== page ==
We expect the RICS survey to reveal that the balance of surveyors reporting that house prices increased over the previous three months recovered modestly to 20% in March after slumping to a five-month low of 17% in February from 31% in January and a high of 35% in November.
We suspect that house prices will be erratic through 2010, and may very well be no better than flat over the year—particularly if more properties come to the market, thereby pushing the supply/demand balance more towards buyers from sellers. We believe that the overall appreciable house-price rises that have been seen since early 2009 have been out of kilter with the overall economic fundamentals. This is even allowing for the support to the housing market coming from low mortgage interest rates, as well as more affordable prices resulting from the substantial fall in house prices from their October 2007 peak through to their early 2009 trough. Although the Bank of England may well refrain from raising interest rates until 2011, the overall economic environment (notably high unemployment and low earnings growth) is still far from supportive for house prices, while credit conditions remain rather tight. In addition, house price/earnings ratios have moved back up in recent months. Nevertheless, some support for the housing sector will come from the government introducing in the March budget a stamp-duty holiday for the next two years for first-time buyers on all properties costing up to £250,000.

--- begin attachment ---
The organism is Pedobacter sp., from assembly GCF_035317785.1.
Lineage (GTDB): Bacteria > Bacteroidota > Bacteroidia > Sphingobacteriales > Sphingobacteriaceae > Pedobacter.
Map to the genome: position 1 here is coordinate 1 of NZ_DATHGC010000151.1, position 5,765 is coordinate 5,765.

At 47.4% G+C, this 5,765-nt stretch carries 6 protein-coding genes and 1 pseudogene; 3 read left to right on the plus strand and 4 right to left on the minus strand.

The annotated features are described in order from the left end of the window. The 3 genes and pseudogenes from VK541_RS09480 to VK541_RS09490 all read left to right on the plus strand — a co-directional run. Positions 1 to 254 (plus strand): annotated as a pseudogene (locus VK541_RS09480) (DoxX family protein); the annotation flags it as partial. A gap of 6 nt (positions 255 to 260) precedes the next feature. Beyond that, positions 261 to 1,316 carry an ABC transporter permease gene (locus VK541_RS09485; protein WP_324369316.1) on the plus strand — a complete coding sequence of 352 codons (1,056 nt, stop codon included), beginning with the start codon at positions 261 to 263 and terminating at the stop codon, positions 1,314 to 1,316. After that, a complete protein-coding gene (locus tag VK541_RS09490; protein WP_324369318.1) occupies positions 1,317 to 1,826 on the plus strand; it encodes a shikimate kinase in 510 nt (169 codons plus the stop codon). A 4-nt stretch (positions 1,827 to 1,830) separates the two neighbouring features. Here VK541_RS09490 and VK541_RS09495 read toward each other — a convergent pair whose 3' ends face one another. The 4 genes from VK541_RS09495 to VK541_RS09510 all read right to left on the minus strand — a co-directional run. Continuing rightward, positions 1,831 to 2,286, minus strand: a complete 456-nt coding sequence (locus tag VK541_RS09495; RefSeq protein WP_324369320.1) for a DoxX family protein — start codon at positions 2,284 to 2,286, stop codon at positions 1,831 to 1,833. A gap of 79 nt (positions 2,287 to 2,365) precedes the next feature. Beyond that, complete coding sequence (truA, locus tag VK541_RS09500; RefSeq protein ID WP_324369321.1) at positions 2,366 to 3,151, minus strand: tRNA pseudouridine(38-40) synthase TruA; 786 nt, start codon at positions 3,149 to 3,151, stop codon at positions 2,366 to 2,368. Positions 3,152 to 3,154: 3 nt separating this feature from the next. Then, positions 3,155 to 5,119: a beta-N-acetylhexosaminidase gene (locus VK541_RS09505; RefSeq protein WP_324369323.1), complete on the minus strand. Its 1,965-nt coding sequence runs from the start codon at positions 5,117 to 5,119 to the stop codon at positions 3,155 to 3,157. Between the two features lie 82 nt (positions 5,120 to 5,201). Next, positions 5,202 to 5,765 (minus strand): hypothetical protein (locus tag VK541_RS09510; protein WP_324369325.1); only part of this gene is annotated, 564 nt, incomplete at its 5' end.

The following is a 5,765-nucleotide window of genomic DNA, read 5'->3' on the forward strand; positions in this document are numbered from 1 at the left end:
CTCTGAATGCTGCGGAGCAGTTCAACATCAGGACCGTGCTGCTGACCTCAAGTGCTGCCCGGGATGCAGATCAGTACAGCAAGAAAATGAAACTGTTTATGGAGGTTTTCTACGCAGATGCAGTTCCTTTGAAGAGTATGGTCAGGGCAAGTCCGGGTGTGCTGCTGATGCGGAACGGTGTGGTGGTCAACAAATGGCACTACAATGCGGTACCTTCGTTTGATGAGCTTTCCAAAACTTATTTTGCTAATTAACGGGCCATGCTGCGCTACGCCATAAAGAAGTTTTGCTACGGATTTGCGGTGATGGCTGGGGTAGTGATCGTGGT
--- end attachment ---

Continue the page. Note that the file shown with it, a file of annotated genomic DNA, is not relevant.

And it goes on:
Trade Deficit in February
The total trade deficit (for which information is available Tuesday) is expected to have narrowed to £3.0 billion in February, after spiking up to a 17-month high of £3.8 billion in January from £2.6 billion in December. Nevertheless, this would still be above the average monthly deficit of £2.8 billion in 2009. The visible trade deficit is forecast to have narrowed to £7 billion in February, having jumped to £8 billion in January from £7 billion in December. Again, this would still be above the average monthly deficit of £6.8 billion in 2009.
The substantial jump in the trade deficit in January was unexpected and could have been partly due to the arctic weather making it hard to release exports. It is also evident that the trade deficit has been lifted in recent months by substantially increased car imports resulting from demand being pushed up by the government's car scrappage scheme.
It is hoped that the trade deficit will narrow during the course of 2010 as exports benefit increasingly from the combination of sterling weakness and improved domestic demand in key overseas markets. There are welcome signs that Eurozone growth is picking up modestly after faltering around the turn of the year, and U.K. exporters will be fervently hoping that this continues. Obviously, modestly improving U.K. domestic demand is likely to lift imports to some extent as well.
13 Apr - British Retail Consortium Monitor Total Sales, March (Year-on-Year): not forecast
13 Apr - British Retail Consortium Monitor Like-for-Like Sales, March (Year-on-Year): not forecast
13 Apr - RICS House Price Balance, March: +20
13 Apr - Visible Trade Balance, February (GBP/Month): -7.0
13 Apr - Non-EU Visible Trade Balance, February (GBP/Month): -3.5
13 Apr - Total Trade Balance, February (GBP/Month): -2.8